Tasting Etiquette (Oregon)

My SO and I will be heading to visit the Willamette Valley with two other couples. We are planning to do a number of private tastings. Is bringing a gift (presumably wine/wine related) appropriate/expected? I assume if we bring wine, better to bring something older and/or geeky?

Also, what is the general consensus on number of bottles to purchase per couple?


(and yes, I used the search function)

There’s no expectation for you to bring anything at all. It likely would be a surprise if you did. As far as purchasing, there won’t be an expectation if there is a tasting fee charged. Otherwise you can see what the bottle purchase minimum is for waiving that tasting fee and use that as your baseline.


This. Folks bring stuff sometimes but, honestly, it usually more sort of hilarious to see what we end up with than anything. It’s still very nice of people and the thought counts but, really, don’t over-think it. No one expects anything.

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I brought a Brunello winemaker a bottle of Sabelli-Frisch “Mariedam” White Zin last year. He definitely had a “WTF is this?” face, but absolutely loved it.


I never brought wine, but for favorite spots and winemakers, I sometimes would bring Applewood smoked bacon from my local Atlanta butcher. That was always happily received. Something I’d do when the winemaker was pouring and giving her or his time, not for the bigger places.

Generally when I got a free tasting, especially with the winemaker in person, the expectation was I should buy some wine, something I was always glad to do. When I paid for a tasting, it was as Jim Anderson said, you always knew the bottle purchase minimum to waive the fee.

Its been 5 years or so, so my favorite places have likely evolved their policies, but enthusiasm and interest always made us welcome.

A tasting at Big Table Farms was memorable for sampling in Clare and Brian’s kitchen and meeting the farm animals that grace their labels.

I always liked tasting at Walter Scott while looking out over the Eola Amity Hills and meeting their latest cattle dog

Antica Terra’s paid tasting with food was great and I’d do it again, even if I don’t really drink their wines anymore.

Other good places/tastings (many many good options though):
Patty Green, Cristom, Drouhin, Saffron Fields

Domaine Serene was lousy when we went- a pricy cookie-cutter tasting led by person who didn’t know wine in a fancy mansion facility.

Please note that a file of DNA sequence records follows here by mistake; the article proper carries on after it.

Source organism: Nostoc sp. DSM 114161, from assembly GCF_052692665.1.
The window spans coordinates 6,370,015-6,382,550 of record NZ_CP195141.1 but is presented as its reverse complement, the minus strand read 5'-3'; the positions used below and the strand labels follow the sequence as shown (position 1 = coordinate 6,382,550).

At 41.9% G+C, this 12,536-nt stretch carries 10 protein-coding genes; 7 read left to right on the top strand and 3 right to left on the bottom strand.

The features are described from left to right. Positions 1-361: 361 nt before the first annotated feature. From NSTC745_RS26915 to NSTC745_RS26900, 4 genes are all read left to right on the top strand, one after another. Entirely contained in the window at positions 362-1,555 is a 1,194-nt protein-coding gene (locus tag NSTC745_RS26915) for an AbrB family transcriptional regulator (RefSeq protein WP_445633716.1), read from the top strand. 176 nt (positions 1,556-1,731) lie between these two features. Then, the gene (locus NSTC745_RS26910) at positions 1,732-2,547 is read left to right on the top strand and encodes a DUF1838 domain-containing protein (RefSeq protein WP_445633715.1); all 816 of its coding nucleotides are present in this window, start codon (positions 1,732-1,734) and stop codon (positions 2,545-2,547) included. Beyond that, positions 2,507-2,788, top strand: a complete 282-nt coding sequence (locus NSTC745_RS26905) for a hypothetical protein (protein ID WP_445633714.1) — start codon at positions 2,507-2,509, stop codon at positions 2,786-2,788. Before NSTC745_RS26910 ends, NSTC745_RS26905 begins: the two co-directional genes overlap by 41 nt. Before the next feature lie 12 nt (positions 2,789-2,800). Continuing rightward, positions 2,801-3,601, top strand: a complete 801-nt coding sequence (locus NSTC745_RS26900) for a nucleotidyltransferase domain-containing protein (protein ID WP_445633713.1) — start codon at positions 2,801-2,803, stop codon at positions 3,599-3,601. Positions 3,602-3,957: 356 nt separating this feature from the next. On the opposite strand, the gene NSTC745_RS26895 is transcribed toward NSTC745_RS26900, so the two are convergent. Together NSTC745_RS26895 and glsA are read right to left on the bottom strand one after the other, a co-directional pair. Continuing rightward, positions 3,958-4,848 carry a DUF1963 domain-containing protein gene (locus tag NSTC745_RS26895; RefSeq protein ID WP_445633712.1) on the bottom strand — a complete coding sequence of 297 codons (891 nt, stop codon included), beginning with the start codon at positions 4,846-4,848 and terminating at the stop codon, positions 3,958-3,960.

I promise you, the insane tasting fees are a gift to these places in themselves. Show up, drink some good wine, and if you find one you like in the lineup don’t hesitate to ask for more. Also, don’t feel the need to buy anything unless you just love the stuff.

I was waiting for a winemaker to inform him that it’s customary in OR to gift a magnum of Romanee Conti for your first visit to a winery.


Would not recommend bringing Romanée-Conti and tell them “this is what Pinot Noir is supposed to taste like” :rofl:


Oh, I could probably suffer through that…though I might request being reminded on an annual basis after that.

Honestly, it’s really fun when people bring bottles(or Bow Truss coffee-thank you Corey) as gifts but it’s definitely not expected. Berserkers are a very generous group as a whole.


Reading this thread while charging my car in Kelso made me feel bad. But don’t worry I just snagged for you a magnum of Apothic Red, a 40 oz of Mickey’s, and a 3 month old lb of Starbucks Blonde roast from the Safeway and a pair of Dockers khakis from the Three Rivers Mall. Can’t imagine any other visitors will offer such unique gifts. :smiley:


Ha! Classic Pacific NE gifts, outside of the Apothic…


introduce them to Kalimotxo

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My sister sent Jim Anderson a coupon code for a discount on work boots. :joy:

True. Still haven’t used it. Think I have it ne more vintage between the 2 pairs I have going right now!

I have toured the Willamette Valley fairly extensively. The wine people up there are (almost universally) humble and delightful. My recommendation would be to buy their wines. Have the wines shipped to your home or storage locker. You will find this to be a very easy option, as there are so many great wines being produced in the Valley and its sub-AVAs.


I agree with Colin. Most of us in the Willamette Valley are family-owned and operated. Visits are down in the region in the double digits. This impacts not only winery revenues, but also tips and commissions for tasting room staff. Most people buy at least a few bottles per tasting even if you pay tasting fees.


Great post Kathryn,

I had never tipped in the tasting room other than $5 or whatever. No reason other than thinking buying wine was the “reward”. I always buy.

A couple of weeks ago I was tasting in Santa Barbara County and my friends were tipping like crazy. They are very generous people regardless.

But it became clear they greatly appreciated the generosity and it made the experience even that much better because they know we cared.

It’s tough times right now and if you’re committed to this then you’ll need to double down.

I’m in


So cool, thanks @brigcampbell for your comment and encouragement to take care of the tasting room teams.

i bring my wallet to buy some wine if I don’t already buy from them

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@CFu U already know . . . :smile: